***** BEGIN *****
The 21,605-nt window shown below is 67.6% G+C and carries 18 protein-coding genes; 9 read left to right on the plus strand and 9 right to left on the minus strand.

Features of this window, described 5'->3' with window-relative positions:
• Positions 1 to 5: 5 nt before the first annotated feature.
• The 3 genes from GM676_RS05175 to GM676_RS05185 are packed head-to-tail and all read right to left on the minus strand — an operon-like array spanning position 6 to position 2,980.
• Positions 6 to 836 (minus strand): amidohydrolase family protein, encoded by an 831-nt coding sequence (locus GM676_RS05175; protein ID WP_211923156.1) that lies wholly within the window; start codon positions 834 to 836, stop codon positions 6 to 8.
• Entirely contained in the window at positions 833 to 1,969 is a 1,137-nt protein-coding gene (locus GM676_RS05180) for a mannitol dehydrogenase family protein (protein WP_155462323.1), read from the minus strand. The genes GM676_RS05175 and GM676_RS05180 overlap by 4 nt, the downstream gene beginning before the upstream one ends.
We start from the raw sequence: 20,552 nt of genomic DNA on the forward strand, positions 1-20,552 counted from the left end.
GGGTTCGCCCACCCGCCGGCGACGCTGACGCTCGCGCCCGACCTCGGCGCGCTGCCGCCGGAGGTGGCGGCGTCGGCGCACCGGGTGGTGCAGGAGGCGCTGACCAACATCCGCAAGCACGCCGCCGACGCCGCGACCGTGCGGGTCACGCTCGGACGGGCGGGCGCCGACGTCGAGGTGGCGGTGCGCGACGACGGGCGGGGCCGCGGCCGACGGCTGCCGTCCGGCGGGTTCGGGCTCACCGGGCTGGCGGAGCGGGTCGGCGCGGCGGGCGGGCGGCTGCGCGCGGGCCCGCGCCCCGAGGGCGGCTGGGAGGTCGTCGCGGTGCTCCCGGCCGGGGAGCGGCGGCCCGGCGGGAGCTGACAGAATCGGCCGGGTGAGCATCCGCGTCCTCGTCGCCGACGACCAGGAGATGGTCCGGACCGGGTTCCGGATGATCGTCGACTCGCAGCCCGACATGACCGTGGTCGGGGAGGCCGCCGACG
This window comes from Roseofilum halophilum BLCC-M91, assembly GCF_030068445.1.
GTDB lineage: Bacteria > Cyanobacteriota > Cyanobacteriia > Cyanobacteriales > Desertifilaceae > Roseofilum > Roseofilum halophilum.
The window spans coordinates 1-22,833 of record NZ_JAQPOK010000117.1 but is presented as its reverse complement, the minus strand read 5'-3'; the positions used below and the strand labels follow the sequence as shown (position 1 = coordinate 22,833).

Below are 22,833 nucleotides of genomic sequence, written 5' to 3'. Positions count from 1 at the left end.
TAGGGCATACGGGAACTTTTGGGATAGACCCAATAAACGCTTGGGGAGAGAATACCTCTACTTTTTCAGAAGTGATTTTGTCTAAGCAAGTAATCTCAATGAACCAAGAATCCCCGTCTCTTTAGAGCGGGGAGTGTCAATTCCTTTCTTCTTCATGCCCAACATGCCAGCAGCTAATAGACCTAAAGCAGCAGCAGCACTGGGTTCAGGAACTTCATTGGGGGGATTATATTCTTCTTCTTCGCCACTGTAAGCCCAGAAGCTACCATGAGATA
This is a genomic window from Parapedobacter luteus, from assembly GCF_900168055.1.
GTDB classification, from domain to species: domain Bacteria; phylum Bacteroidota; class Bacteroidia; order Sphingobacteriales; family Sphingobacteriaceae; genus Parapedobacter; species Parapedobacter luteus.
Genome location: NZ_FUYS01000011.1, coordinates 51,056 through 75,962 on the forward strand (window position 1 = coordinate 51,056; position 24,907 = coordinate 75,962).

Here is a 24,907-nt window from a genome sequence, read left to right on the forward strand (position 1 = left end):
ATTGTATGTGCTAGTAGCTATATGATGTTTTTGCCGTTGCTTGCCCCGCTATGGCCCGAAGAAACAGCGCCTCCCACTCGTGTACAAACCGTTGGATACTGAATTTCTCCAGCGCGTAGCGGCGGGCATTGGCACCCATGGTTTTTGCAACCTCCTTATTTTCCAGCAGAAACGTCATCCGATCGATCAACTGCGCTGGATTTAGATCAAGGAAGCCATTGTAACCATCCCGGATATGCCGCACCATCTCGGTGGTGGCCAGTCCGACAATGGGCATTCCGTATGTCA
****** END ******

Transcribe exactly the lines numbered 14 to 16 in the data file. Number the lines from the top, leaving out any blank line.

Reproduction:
This is a genomic window from Parapedobacter luteus, from assembly GCF_900168055.1.
GTDB classification, from domain to species: domain Bacteria; phylum Bacteroidota; class Bacteroidia; order Sphingobacteriales; family Sphingobacteriaceae; genus Parapedobacter; species Parapedobacter luteus.
Genome location: NZ_FUYS01000011.1, coordinates 51,056 through 75,962 on the forward strand (window position 1 = coordinate 51,056; position 24,907 = coordinate 75,962).